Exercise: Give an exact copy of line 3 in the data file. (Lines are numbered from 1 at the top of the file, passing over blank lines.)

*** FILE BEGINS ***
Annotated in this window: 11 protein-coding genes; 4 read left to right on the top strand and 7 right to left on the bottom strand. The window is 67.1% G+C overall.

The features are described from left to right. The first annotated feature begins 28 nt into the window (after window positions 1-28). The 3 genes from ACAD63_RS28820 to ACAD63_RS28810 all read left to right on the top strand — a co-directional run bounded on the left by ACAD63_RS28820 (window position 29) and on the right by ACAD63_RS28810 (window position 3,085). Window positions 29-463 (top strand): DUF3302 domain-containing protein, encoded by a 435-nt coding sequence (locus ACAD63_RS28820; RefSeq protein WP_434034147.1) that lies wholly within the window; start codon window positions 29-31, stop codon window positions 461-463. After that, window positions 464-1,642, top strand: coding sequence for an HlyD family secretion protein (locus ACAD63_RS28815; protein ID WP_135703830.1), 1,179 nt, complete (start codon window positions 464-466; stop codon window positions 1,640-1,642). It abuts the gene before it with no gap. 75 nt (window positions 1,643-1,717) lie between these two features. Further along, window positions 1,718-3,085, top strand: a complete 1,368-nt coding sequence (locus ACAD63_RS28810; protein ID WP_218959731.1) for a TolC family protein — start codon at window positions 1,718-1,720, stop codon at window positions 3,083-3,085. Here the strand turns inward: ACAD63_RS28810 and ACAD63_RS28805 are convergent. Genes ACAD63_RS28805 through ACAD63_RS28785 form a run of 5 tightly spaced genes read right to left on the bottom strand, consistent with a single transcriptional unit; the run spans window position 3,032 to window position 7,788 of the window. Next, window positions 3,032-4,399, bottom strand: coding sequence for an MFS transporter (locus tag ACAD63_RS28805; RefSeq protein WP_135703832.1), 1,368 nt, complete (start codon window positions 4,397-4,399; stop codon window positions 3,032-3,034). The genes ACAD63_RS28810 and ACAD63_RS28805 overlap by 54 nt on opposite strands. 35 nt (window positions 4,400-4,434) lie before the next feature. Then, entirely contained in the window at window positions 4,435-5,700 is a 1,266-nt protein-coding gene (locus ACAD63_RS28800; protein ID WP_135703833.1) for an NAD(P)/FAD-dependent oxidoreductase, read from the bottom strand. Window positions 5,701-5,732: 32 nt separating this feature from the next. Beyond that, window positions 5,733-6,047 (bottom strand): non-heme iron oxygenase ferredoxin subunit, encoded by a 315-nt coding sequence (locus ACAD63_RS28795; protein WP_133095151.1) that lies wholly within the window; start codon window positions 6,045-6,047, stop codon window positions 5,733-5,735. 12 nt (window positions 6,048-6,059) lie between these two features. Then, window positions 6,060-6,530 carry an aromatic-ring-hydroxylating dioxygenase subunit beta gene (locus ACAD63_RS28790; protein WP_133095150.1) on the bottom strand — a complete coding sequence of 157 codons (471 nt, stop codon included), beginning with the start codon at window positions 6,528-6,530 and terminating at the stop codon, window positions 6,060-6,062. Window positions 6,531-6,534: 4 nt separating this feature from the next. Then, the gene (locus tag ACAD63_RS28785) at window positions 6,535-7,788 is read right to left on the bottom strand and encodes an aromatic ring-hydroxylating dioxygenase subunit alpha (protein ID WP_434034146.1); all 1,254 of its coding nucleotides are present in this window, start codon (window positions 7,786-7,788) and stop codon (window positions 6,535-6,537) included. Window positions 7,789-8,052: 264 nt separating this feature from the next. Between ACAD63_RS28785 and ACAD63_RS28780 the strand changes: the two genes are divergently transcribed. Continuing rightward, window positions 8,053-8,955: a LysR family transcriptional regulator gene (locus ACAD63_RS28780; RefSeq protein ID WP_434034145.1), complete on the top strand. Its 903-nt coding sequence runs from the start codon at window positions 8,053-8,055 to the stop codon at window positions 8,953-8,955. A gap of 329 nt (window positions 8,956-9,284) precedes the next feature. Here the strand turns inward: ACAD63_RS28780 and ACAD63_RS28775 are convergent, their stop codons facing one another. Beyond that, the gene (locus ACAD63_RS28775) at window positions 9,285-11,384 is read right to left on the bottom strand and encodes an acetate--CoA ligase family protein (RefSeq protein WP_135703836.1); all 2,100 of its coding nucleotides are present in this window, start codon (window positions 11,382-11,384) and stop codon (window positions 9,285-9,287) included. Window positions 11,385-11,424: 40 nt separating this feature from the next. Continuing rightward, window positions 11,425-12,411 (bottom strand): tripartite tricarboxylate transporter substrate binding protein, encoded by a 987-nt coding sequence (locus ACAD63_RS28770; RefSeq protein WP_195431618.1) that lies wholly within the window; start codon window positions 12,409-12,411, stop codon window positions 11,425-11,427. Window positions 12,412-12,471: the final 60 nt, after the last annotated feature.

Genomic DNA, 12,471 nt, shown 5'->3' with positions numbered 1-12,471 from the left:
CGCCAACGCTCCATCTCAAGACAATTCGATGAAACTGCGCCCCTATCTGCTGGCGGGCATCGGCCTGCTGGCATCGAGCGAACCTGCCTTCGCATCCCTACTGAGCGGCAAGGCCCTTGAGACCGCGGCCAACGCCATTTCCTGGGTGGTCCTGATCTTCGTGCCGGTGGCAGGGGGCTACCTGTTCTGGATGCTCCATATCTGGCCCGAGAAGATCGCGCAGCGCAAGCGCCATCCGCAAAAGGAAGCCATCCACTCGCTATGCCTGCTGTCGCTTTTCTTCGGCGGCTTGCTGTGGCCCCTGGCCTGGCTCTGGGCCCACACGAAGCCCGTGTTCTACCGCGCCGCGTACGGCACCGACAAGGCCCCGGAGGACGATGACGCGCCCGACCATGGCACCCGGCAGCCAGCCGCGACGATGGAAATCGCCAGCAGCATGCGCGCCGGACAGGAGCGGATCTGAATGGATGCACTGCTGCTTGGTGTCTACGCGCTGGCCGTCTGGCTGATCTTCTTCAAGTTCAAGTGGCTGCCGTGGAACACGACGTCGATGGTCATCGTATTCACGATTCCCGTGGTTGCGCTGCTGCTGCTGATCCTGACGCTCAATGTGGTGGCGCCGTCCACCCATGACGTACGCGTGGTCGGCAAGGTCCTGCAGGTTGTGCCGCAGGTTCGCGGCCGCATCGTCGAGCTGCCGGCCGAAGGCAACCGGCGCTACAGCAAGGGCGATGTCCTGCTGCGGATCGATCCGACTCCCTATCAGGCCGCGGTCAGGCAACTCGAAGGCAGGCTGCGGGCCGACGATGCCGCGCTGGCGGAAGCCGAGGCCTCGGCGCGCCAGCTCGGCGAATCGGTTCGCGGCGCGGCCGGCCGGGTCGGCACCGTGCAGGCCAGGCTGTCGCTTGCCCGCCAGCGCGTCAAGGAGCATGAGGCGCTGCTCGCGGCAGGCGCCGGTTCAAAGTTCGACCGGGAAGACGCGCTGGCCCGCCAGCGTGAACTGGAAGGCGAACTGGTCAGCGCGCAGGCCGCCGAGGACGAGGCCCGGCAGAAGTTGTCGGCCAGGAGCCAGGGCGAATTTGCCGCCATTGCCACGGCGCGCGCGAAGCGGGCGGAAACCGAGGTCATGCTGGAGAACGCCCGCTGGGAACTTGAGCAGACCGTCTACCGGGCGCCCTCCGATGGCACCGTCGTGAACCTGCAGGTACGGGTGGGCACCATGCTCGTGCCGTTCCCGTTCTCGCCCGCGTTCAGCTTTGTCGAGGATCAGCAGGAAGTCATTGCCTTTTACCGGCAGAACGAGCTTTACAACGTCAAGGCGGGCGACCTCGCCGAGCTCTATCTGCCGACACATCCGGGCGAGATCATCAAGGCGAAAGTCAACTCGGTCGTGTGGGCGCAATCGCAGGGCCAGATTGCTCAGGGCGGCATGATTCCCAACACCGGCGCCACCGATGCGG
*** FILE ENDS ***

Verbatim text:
Genomic DNA, 12,471 nt, shown 5'->3' with positions numbered 1-12,471 from the left: